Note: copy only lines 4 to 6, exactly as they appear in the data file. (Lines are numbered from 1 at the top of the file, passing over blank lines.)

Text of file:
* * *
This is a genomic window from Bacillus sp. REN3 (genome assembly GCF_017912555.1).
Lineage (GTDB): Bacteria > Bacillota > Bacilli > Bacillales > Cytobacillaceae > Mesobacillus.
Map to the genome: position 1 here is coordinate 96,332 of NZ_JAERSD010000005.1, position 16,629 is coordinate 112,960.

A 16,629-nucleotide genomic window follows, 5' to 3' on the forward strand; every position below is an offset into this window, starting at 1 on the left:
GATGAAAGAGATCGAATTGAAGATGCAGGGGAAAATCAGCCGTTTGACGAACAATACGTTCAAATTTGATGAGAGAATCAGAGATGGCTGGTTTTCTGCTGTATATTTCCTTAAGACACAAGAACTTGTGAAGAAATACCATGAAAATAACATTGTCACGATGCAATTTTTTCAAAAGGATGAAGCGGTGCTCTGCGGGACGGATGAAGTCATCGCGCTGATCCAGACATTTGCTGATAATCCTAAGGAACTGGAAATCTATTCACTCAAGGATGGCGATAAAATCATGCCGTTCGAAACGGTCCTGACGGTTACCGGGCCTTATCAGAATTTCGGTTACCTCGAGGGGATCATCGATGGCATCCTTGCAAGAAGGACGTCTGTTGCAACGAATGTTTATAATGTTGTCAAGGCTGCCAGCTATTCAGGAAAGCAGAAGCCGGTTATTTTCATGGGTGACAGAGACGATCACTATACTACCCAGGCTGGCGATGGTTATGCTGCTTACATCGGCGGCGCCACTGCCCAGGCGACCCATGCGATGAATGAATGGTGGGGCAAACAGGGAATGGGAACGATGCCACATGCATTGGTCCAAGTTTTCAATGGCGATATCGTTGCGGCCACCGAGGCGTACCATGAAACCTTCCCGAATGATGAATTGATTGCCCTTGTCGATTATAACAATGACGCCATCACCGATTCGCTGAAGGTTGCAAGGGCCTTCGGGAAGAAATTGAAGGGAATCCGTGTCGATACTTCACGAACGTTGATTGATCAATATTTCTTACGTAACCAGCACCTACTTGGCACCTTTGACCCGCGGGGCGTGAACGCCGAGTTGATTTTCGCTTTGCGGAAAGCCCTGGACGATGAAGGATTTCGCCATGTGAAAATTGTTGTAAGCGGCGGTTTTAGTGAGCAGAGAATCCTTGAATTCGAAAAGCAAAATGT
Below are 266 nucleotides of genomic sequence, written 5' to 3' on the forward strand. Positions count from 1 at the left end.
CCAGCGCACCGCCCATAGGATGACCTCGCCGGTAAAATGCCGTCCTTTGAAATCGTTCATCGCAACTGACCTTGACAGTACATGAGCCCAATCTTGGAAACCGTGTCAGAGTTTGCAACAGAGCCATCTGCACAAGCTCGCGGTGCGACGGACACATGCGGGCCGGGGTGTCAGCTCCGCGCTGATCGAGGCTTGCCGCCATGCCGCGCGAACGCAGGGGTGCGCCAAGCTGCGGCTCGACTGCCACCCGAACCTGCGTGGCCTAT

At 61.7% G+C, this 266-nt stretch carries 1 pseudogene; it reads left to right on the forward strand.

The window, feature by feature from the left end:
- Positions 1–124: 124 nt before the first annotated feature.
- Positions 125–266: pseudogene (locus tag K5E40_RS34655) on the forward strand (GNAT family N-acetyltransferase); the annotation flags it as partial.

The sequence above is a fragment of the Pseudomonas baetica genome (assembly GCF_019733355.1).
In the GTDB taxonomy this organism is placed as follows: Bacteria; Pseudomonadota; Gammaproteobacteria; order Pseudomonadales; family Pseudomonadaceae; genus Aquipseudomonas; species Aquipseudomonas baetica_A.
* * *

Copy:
A 16,629-nucleotide genomic window follows, 5' to 3' on the forward strand; every position below is an offset into this window, starting at 1 on the left:
GATGAAAGAGATCGAATTGAAGATGCAGGGGAAAATCAGCCGTTTGACGAACAATACGTTCAAATTTGATGAGAGAATCAGAGATGGCTGGTTTTCTGCTGTATATTTCCTTAAGACACAAGAACTTGTGAAGAAATACCATGAAAATAACATTGTCACGATGCAATTTTTTCAAAAGGATGAAGCGGTGCTCTGCGGGACGGATGAAGTCATCGCGCTGATCCAGACATTTGCTGATAATCCTAAGGAACTGGAAATCTATTCACTCAAGGATGGCGATAAAATCATGCCGTTCGAAACGGTCCTGACGGTTACCGGGCCTTATCAGAATTTCGGTTACCTCGAGGGGATCATCGATGGCATCCTTGCAAGAAGGACGTCTGTTGCAACGAATGTTTATAATGTTGTCAAGGCTGCCAGCTATTCAGGAAAGCAGAAGCCGGTTATTTTCATGGGTGACAGAGACGATCACTATACTACCCAGGCTGGCGATGGTTATGCTGCTTACATCGGCGGCGCCACTGCCCAGGCGACCCATGCGATGAATGAATGGTGGGGCAAACAGGGAATGGGAACGATGCCACATGCATTGGTCCAAGTTTTCAATGGCGATATCGTTGCGGCCACCGAGGCGTACCATGAAACCTTCCCGAATGATGAATTGATTGCCCTTGTCGATTATAACAATGACGCCATCACCGATTCGCTGAAGGTTGCAAGGGCCTTCGGGAAGAAATTGAAGGGAATCCGTGTCGATACTTCACGAACGTTGATTGATCAATATTTCTTACGTAACCAGCACCTACTTGGCACCTTTGACCCGCGGGGCGTGAACGCCGAGTTGATTTTCGCTTTGCGGAAAGCCCTGGACGATGAAGGATTTCGCCATGTGAAAATTGTTGTAAGCGGCGGTTTTAGTGAGCAGAGAATCCTTGAATTCGAAAAGCAAAATGT
Below are 266 nucleotides of genomic sequence, written 5' to 3' on the forward strand. Positions count from 1 at the left end.